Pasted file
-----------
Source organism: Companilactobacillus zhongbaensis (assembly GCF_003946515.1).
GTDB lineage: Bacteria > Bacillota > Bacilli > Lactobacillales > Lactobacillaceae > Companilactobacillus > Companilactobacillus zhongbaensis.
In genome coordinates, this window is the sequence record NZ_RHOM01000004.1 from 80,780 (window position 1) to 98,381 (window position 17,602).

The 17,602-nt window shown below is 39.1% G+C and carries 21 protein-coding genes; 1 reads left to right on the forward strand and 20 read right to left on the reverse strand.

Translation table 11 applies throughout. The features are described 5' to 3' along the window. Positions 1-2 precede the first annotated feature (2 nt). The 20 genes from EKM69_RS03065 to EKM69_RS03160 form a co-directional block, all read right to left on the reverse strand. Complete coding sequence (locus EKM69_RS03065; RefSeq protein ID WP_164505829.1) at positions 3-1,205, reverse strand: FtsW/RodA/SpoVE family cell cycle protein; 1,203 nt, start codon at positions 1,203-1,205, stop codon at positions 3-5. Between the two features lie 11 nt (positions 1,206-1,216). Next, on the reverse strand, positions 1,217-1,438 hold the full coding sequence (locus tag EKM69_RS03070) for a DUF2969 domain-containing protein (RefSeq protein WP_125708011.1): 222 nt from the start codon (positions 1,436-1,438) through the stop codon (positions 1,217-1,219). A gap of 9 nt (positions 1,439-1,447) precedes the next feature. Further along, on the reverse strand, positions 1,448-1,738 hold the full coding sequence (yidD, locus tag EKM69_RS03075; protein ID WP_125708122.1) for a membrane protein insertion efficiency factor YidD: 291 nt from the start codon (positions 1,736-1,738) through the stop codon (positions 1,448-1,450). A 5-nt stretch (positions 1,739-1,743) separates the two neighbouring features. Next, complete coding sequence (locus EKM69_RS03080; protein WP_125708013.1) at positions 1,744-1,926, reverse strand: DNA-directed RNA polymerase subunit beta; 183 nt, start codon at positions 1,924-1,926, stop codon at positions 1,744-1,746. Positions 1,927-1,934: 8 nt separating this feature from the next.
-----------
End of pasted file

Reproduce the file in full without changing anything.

Source organism: Companilactobacillus zhongbaensis (assembly GCF_003946515.1).
GTDB lineage: Bacteria > Bacillota > Bacilli > Lactobacillales > Lactobacillaceae > Companilactobacillus > Companilactobacillus zhongbaensis.
In genome coordinates, this window is the sequence record NZ_RHOM01000004.1 from 80,780 (window position 1) to 98,381 (window position 17,602).

The 17,602-nt window shown below is 39.1% G+C and carries 21 protein-coding genes; 1 reads left to right on the forward strand and 20 read right to left on the reverse strand.

Translation table 11 applies throughout. The features are described 5' to 3' along the window. Positions 1-2 precede the first annotated feature (2 nt). The 20 genes from EKM69_RS03065 to EKM69_RS03160 form a co-directional block, all read right to left on the reverse strand. Complete coding sequence (locus EKM69_RS03065; RefSeq protein ID WP_164505829.1) at positions 3-1,205, reverse strand: FtsW/RodA/SpoVE family cell cycle protein; 1,203 nt, start codon at positions 1,203-1,205, stop codon at positions 3-5. Between the two features lie 11 nt (positions 1,206-1,216). Next, on the reverse strand, positions 1,217-1,438 hold the full coding sequence (locus tag EKM69_RS03070) for a DUF2969 domain-containing protein (RefSeq protein WP_125708011.1): 222 nt from the start codon (positions 1,436-1,438) through the stop codon (positions 1,217-1,219). A gap of 9 nt (positions 1,439-1,447) precedes the next feature. Further along, on the reverse strand, positions 1,448-1,738 hold the full coding sequence (yidD, locus tag EKM69_RS03075; protein ID WP_125708122.1) for a membrane protein insertion efficiency factor YidD: 291 nt from the start codon (positions 1,736-1,738) through the stop codon (positions 1,448-1,450). A 5-nt stretch (positions 1,739-1,743) separates the two neighbouring features. Next, complete coding sequence (locus EKM69_RS03080; protein WP_125708013.1) at positions 1,744-1,926, reverse strand: DNA-directed RNA polymerase subunit beta; 183 nt, start codon at positions 1,924-1,926, stop codon at positions 1,744-1,746. Positions 1,927-1,934: 8 nt separating this feature from the next.